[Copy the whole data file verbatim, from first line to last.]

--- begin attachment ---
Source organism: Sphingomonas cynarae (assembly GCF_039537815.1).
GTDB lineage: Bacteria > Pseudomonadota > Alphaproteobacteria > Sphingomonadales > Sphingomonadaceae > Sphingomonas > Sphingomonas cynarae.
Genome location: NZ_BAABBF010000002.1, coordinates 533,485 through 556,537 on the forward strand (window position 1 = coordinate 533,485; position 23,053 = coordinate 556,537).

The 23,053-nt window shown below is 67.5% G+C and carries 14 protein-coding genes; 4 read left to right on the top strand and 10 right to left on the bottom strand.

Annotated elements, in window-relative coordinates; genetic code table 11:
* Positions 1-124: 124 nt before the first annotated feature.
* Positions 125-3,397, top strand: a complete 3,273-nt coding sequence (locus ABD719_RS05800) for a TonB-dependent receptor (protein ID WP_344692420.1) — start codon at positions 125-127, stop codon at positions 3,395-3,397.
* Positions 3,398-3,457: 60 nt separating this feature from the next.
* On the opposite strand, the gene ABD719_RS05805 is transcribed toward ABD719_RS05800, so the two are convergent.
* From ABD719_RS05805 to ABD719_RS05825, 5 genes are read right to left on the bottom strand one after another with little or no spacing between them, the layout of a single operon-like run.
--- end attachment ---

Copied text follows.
Source organism: Sphingomonas cynarae (assembly GCF_039537815.1).
GTDB lineage: Bacteria > Pseudomonadota > Alphaproteobacteria > Sphingomonadales > Sphingomonadaceae > Sphingomonas > Sphingomonas cynarae.
Genome location: NZ_BAABBF010000002.1, coordinates 533,485 through 556,537 on the forward strand (window position 1 = coordinate 533,485; position 23,053 = coordinate 556,537).

The 23,053-nt window shown below is 67.5% G+C and carries 14 protein-coding genes; 4 read left to right on the top strand and 10 right to left on the bottom strand.

Annotated elements, in window-relative coordinates; genetic code table 11:
* Positions 1-124: 124 nt before the first annotated feature.
* Positions 125-3,397, top strand: a complete 3,273-nt coding sequence (locus ABD719_RS05800) for a TonB-dependent receptor (protein ID WP_344692420.1) — start codon at positions 125-127, stop codon at positions 3,395-3,397.
* Positions 3,398-3,457: 60 nt separating this feature from the next.
* On the opposite strand, the gene ABD719_RS05805 is transcribed toward ABD719_RS05800, so the two are convergent.
* From ABD719_RS05805 to ABD719_RS05825, 5 genes are read right to left on the bottom strand one after another with little or no spacing between them, the layout of a single operon-like run.